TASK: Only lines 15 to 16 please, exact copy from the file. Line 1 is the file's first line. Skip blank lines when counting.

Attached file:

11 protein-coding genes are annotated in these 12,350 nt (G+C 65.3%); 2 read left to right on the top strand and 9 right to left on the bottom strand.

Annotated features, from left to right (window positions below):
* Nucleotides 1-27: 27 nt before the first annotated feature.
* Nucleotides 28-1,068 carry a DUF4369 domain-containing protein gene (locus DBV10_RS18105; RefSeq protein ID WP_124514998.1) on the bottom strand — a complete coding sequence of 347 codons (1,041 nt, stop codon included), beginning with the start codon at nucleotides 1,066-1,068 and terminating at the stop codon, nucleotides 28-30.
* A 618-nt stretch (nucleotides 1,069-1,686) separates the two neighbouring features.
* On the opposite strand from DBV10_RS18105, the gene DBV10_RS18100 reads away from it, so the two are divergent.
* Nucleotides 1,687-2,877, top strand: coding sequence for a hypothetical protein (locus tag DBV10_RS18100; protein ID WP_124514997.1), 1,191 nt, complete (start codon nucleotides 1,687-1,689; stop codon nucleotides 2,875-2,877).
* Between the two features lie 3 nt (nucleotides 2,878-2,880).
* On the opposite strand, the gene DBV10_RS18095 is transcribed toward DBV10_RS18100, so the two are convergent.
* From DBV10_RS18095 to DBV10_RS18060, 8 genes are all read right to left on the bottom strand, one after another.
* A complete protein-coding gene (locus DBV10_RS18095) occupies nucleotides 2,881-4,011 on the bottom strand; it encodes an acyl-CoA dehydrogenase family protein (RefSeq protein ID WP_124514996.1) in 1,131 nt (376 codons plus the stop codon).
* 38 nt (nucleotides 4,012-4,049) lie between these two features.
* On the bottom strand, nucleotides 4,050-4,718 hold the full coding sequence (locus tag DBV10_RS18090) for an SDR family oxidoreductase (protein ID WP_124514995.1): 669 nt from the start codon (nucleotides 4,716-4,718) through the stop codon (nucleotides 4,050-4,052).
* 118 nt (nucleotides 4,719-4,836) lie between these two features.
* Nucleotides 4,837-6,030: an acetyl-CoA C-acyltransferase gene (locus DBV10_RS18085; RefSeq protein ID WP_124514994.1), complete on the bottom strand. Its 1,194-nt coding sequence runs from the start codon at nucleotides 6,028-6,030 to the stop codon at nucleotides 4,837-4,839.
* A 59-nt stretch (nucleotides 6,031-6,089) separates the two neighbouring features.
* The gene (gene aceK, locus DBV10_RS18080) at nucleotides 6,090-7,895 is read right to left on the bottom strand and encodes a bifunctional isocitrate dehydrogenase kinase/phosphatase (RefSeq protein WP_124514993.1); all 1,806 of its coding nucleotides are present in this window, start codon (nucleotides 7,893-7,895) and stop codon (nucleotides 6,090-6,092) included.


* Nucleotides 4,837-6,030: an acetyl-CoA C-acyltransferase gene (locus DBV10_RS18085; RefSeq protein ID WP_124514994.1), complete on the bottom strand. Its 1,194-nt coding sequence runs from the start codon at nucleotides 6,028-6,030 to the stop codon at nucleotides 4,837-4,839.
* A 59-nt stretch (nucleotides 6,031-6,089) separates the two neighbouring features.